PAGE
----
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On the Trails: Early July scrapbook

Posted: July 20, 2012 - 12:06am
A cinnamon-colored black bear gnaws off the top of a female cottonwood tree near the Mendenhall Glacier Visitor Center, in order to harvest the dangling seed pods.  Photo by Laurie Craig
Photo by Laurie Craig
A cinnamon-colored black bear gnaws off the top of a female cottonwood tree near the Mendenhall Glacier Visitor Center, in order to harvest the dangling seed pods.

The holiday week in early July found me on several short excursions. A trip to Lurvey Falls near the end of the Perseverance Trail was particularly rewarding for an old dipper-watcher and companions. As we approached one of the wooden bridges in the upper basin, we noticed a young dipper perched on the edge of the planks. So we stopped and “froze.” Pretty soon the juvenile was pecking at the surface of the boards, poking down in the cracks between the boards, and being quite successful at finding little edibles — and discarding a few inedibles. It foraged this way for some minutes.

Then it hopped up on the bridge railing, picking up tiny things as it moved along. Gradually, it got closer and closer to us, until it was right next to me, just below my hand — and it nabbed a bug off my jacket before leisurely hopping back along the railing. What fun!

We think we found its parents a little way upstream, carrying beakfuls of bugs in both directions, up and down the creek. They appeared to have fledglings scattered all along the creek, and our insouciant juvenile was probably one of them.

A walk on the Mendenhall Wetland State Game Refuge at the end of Industrial Boulevard brought me into “sparrow-city.” Song sparrows lived in the very brushy zone of alders and willows. As the thickets became sparse and mixed with grasses and herbs, I found a few Lincoln’s sparrows. Out in the open meadows, there were dozens of savanna sparrows, some singing and others with beaks full of green caterpillars and long-legged crane flies for their chicks.

Nest boxes on stakes were occupied by tree swallows. As I walked on the trail past one box, an agitated adult swallow dove close to me head repeatedly, until I moved along a sufficient distance from its nest. Another box seemed to have produced some fledglings that did not venture very far away and were actively tended by busy adults.

Some of the old, upturned snags and stumps scattered around the meadow are pieces of sculpture, if you take time to look. Beautifully curved roots, almost muscular-looking, once held those trees in the ground. Now they support mosses and lichens, and lots of tiny red mites.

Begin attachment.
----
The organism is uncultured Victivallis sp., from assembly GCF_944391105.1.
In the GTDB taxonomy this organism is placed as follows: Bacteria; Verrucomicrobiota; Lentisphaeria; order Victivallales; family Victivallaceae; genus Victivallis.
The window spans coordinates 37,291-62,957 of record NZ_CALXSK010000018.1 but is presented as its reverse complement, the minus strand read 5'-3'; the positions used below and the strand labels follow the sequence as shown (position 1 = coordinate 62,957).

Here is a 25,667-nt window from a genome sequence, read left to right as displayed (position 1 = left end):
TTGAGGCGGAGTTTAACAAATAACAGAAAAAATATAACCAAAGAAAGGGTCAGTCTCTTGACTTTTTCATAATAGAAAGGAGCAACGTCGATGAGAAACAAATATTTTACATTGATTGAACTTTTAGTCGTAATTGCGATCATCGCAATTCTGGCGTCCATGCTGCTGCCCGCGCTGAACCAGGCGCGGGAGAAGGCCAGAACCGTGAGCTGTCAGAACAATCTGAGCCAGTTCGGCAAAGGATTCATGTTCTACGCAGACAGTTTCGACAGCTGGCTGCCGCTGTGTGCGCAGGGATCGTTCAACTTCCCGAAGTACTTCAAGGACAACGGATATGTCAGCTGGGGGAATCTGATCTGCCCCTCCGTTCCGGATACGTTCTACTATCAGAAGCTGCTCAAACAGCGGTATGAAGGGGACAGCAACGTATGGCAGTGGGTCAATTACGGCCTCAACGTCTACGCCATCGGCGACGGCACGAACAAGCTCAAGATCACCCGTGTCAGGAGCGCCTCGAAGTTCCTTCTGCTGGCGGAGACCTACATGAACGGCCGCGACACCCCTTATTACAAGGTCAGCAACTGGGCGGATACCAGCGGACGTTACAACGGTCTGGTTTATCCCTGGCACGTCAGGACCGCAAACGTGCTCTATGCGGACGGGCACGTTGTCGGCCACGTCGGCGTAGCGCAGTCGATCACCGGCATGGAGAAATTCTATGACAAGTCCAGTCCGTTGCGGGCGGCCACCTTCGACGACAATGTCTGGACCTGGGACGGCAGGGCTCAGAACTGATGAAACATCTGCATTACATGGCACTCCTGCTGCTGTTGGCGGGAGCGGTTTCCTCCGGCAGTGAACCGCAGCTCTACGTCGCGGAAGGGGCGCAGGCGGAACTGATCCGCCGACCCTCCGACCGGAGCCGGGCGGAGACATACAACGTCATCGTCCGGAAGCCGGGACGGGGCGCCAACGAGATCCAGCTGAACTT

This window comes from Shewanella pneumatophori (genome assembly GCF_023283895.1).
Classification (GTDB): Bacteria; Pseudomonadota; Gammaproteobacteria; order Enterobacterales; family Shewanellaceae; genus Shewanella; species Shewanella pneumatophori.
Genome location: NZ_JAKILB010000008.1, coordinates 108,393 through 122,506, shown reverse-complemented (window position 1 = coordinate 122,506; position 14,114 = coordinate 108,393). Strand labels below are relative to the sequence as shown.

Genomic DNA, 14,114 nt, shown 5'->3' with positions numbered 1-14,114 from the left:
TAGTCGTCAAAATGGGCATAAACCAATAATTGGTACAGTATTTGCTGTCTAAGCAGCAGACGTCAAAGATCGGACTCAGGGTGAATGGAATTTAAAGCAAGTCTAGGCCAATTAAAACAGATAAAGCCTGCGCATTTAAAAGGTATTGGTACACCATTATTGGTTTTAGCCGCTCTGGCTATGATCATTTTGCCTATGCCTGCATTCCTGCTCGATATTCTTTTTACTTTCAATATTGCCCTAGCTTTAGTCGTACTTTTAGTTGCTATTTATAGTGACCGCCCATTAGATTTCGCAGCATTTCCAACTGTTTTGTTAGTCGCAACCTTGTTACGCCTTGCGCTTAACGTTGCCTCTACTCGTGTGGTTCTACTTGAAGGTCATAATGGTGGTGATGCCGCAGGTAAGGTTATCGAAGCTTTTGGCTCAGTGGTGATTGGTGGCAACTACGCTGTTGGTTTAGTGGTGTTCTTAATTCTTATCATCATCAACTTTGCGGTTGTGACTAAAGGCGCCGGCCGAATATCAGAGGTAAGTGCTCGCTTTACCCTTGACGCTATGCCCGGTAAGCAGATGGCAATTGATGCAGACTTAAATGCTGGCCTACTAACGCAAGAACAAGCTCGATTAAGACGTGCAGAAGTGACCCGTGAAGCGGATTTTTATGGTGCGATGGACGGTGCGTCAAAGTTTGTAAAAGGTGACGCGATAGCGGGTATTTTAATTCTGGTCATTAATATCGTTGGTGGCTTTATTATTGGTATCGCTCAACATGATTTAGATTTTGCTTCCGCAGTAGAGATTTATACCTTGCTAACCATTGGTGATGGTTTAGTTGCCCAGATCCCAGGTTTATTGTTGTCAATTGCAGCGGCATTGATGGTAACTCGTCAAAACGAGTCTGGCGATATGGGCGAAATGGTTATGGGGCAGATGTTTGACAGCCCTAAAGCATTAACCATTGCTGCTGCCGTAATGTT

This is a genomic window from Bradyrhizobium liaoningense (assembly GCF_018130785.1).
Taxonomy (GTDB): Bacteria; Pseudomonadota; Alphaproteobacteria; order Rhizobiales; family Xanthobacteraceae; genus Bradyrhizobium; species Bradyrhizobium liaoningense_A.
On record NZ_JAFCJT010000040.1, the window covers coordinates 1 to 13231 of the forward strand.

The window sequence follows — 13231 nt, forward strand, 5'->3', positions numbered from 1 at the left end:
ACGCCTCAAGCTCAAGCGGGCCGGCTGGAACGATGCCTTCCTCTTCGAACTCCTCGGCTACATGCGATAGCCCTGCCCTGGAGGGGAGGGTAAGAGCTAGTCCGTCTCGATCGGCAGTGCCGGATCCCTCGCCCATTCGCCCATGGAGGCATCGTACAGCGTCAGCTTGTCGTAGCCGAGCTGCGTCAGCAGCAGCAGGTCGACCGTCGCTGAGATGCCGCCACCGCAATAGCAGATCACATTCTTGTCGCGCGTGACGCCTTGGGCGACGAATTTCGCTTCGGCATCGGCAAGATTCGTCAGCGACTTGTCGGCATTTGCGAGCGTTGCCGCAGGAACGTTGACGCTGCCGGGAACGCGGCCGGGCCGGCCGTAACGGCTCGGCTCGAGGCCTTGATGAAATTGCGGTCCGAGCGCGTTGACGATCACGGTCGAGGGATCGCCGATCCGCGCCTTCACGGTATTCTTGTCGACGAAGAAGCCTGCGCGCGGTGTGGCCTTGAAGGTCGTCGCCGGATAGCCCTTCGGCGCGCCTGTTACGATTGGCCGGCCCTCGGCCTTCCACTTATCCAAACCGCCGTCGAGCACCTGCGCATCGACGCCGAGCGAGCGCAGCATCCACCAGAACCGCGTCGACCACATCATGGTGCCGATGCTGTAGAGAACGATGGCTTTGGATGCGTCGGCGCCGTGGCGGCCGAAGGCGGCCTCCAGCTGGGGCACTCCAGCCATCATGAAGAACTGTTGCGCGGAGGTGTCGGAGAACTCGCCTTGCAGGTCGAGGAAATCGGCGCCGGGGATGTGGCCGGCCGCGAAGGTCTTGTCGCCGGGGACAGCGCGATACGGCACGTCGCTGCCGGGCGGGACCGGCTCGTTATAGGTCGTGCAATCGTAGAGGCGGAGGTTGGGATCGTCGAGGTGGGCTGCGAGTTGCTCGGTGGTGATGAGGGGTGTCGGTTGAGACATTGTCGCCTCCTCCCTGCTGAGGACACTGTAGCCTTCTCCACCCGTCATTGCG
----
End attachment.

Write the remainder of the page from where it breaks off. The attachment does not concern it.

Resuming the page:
My home pond has hosted at least three broods of mallards, all of different ages. Only two juveniles were left in the oldest brood, now almost as big as mom, with bodies well-feathered but wings still too short for flight. Five downy, middle-sized ducklings were just getting real feathers. And a brood of seven tiny fluff-balls arrived with their very vigilant mother. On most days, only one family used the pond at a given time, and if there was a brief temporal overlap, the females kept the broods well apart.

As usual, visits to the glacier area provided entertainment. The terns had gone, but barn swallows were nesting in the pavilion and exercising mosquito control in long, graceful swoops. A brood of mergansers rested, with mom, on a rock. A downy Barrow’s goldeneye duckling foraged alone for days, no family in sight, but apparently doing well for itself. A myrtle warbler (a.k.a. yellow-rumped warbler, a.k.a. butter-butt) flitted along the roof edge of the pavilion, gleaning insects. One aerobatic warbler chased flying insects high above the pond made (but no longer occupied) by beavers; it flew so high that it was just an animated black spot, diving, circling, climbing and looping.

An adult black bear had climbed to the very top of a cottonwood tree. There it chewed through several inches of wood, causing the tip of the tree’s trunk to fall. The bear caught the falling piece and promptly ate the seed pods. Then it moved down to a sizable side branch. Planting its rump firmly in the junction of branch and trunk, it started to chew off the branch. Deciding, apparently, that this part of the branch was too thick, it reached out another foot or so, and chewed again, but briefly. Again, not satisfactory. So, stretching out as slender as a big bear can get, and balancing well along the branch, it gnawed through the branch at a thinner place, brought it down, and again gobbled up the seed pods. The top of the tree was a wreck, and the bear slid down and wandered off into the woods. Watching the antics of bears in the trees can be as much fun as watching them in the creek later in the season when the fish arrive.

• Mary F. Willson is a retired professor of ecology.

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